She flinched at the obvious reminder of Tami.
He saw her eyes go blank again. She was retreating, pulling her pain into that dark place inside of her, the place to which he’d never been granted access. “Enough,” he said again, yelling it. “I was an a**hole before you left. I admit it. I was an a**hole and I broke your heart and I might have ruined us. Maybe I did ruin us. But I’ve changed, Jo. I’ve changed and you don’t seem to care. I’m sick of throwing myself against the concrete wall of your defenses. You’re giving me nothing. You’re giving your children nothing. Nothing. And you know what that’s like, don’t you, Jo, getting nothing from your parents. If we’re broken now and this family is ruined, it’s on you. On you. I can’t try any harder.”
She looked at him through tears. “You think I don’t know that?”
“Give me something,” he said, his voice breaking. Her tears brought it all home to him, pulled the fire from his anger and left him shaken, cold. “Reach out, Jo. Talk to me. Be my wife again.”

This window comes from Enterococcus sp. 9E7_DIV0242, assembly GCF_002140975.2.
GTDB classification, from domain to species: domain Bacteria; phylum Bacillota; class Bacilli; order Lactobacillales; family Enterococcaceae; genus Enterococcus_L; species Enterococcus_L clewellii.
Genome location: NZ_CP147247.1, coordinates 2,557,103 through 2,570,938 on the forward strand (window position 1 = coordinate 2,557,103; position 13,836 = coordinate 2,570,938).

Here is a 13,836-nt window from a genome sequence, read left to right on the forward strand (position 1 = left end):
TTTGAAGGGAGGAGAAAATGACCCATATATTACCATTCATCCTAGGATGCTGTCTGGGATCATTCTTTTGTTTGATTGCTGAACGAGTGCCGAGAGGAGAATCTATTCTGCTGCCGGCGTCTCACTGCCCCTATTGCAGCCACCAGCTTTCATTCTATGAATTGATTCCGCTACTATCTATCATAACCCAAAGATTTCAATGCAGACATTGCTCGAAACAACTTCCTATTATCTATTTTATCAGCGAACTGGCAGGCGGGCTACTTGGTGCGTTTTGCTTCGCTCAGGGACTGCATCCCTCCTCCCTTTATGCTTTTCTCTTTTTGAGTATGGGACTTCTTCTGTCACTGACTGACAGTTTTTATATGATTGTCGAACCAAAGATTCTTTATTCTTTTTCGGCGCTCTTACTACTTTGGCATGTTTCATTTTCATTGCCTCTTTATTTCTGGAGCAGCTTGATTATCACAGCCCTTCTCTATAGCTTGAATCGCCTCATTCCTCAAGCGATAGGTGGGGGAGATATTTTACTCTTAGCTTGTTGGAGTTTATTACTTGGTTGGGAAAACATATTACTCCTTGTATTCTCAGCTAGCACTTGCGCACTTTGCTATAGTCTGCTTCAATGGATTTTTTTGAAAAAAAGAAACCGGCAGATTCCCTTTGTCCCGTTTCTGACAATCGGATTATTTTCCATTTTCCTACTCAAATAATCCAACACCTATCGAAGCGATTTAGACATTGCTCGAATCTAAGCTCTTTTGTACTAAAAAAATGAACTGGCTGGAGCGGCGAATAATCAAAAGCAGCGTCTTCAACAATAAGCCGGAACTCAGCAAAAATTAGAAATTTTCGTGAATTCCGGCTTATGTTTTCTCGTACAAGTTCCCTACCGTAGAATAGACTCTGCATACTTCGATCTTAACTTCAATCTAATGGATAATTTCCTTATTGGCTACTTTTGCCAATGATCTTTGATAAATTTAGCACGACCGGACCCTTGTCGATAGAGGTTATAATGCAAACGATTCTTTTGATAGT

“So we’re done … after all this…”
She rolled away from him, pulled the covers up around her.
He stood there, uncertain, feeling as lost and alone as ever in his life. It was worse even than standing at his father’s graveside. Jolene, he realized right then, realized it to the marrow in his bones, was his life.
Behind him, there was a knock at the door. He said nothing, but the door opened. Lulu stood there, her face wet with tears. “I’m scared, Daddy,” she said.